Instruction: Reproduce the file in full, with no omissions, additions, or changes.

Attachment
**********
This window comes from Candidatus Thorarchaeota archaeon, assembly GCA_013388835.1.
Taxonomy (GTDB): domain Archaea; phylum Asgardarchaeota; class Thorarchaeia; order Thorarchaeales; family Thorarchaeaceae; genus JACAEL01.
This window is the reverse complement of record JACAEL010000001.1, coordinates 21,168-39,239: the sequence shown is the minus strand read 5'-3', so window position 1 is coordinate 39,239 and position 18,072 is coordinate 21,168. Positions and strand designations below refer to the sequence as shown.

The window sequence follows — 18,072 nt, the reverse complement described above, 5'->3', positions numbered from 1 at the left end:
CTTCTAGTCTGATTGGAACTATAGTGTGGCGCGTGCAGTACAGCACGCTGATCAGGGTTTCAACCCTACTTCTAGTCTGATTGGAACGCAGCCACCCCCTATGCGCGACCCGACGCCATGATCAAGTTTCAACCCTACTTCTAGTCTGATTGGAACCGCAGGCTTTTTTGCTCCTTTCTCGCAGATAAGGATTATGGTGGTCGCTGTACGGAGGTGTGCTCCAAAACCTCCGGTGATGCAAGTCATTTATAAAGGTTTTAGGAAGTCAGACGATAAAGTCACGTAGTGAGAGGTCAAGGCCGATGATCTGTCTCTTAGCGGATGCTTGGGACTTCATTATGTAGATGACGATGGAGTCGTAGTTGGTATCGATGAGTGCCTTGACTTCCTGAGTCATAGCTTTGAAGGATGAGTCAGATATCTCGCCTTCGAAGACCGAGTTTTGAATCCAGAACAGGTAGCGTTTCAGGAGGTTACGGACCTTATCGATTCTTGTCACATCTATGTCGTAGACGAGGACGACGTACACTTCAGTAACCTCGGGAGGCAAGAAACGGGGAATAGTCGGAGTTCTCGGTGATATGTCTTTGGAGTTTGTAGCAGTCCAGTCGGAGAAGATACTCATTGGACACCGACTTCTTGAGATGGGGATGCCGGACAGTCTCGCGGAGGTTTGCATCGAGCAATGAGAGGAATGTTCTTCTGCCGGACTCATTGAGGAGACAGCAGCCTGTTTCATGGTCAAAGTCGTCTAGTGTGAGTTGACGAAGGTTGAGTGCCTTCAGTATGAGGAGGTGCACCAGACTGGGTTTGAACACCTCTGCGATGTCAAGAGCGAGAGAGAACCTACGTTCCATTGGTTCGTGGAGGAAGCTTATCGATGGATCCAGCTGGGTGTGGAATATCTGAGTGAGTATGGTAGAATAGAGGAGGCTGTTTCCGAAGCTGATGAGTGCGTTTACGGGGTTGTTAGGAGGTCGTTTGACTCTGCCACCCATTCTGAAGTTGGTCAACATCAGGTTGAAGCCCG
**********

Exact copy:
This window comes from Candidatus Thorarchaeota archaeon, assembly GCA_013388835.1.
Taxonomy (GTDB): domain Archaea; phylum Asgardarchaeota; class Thorarchaeia; order Thorarchaeales; family Thorarchaeaceae; genus JACAEL01.
This window is the reverse complement of record JACAEL010000001.1, coordinates 21,168-39,239: the sequence shown is the minus strand read 5'-3', so window position 1 is coordinate 39,239 and position 18,072 is coordinate 21,168. Positions and strand designations below refer to the sequence as shown.

The window sequence follows — 18,072 nt, the reverse complement described above, 5'->3', positions numbered from 1 at the left end:
CTTCTAGTCTGATTGGAACTATAGTGTGGCGCGTGCAGTACAGCACGCTGATCAGGGTTTCAACCCTACTTCTAGTCTGATTGGAACGCAGCCACCCCCTATGCGCGACCCGACGCCATGATCAAGTTTCAACCCTACTTCTAGTCTGATTGGAACCGCAGGCTTTTTTGCTCCTTTCTCGCAGATAAGGATTATGGTGGTCGCTGTACGGAGGTGTGCTCCAAAACCTCCGGTGATGCAAGTCATTTATAAAGGTTTTAGGAAGTCAGACGATAAAGTCACGTAGTGAGAGGTCAAGGCCGATGATCTGTCTCTTAGCGGATGCTTGGGACTTCATTATGTAGATGACGATGGAGTCGTAGTTGGTATCGATGAGTGCCTTGACTTCCTGAGTCATAGCTTTGAAGGATGAGTCAGATATCTCGCCTTCGAAGACCGAGTTTTGAATCCAGAACAGGTAGCGTTTCAGGAGGTTACGGACCTTATCGATTCTTGTCACATCTATGTCGTAGACGAGGACGACGTACACTTCAGTAACCTCGGGAGGCAAGAAACGGGGAATAGTCGGAGTTCTCGGTGATATGTCTTTGGAGTTTGTAGCAGTCCAGTCGGAGAAGATACTCATTGGACACCGACTTCTTGAGATGGGGATGCCGGACAGTCTCGCGGAGGTTTGCATCGAGCAATGAGAGGAATGTTCTTCTGCCGGACTCATTGAGGAGACAGCAGCCTGTTTCATGGTCAAAGTCGTCTAGTGTGAGTTGACGAAGGTTGAGTGCCTTCAGTATGAGGAGGTGCACCAGACTGGGTTTGAACACCTCTGCGATGTCAAGAGCGAGAGAGAACCTACGTTCCATTGGTTCGTGGAGGAAGCTTATCGATGGATCCAGCTGGGTGTGGAATATCTGAGTGAGTATGGTAGAATAGAGGAGGCTGTTTCCGAAGCTGATGAGTGCGTTTACGGGGTTGTTAGGAGGTCGTTTGACTCTGCCACCCATTCTGAAGTTGGTCAACATCAGGTTGAAGCCCG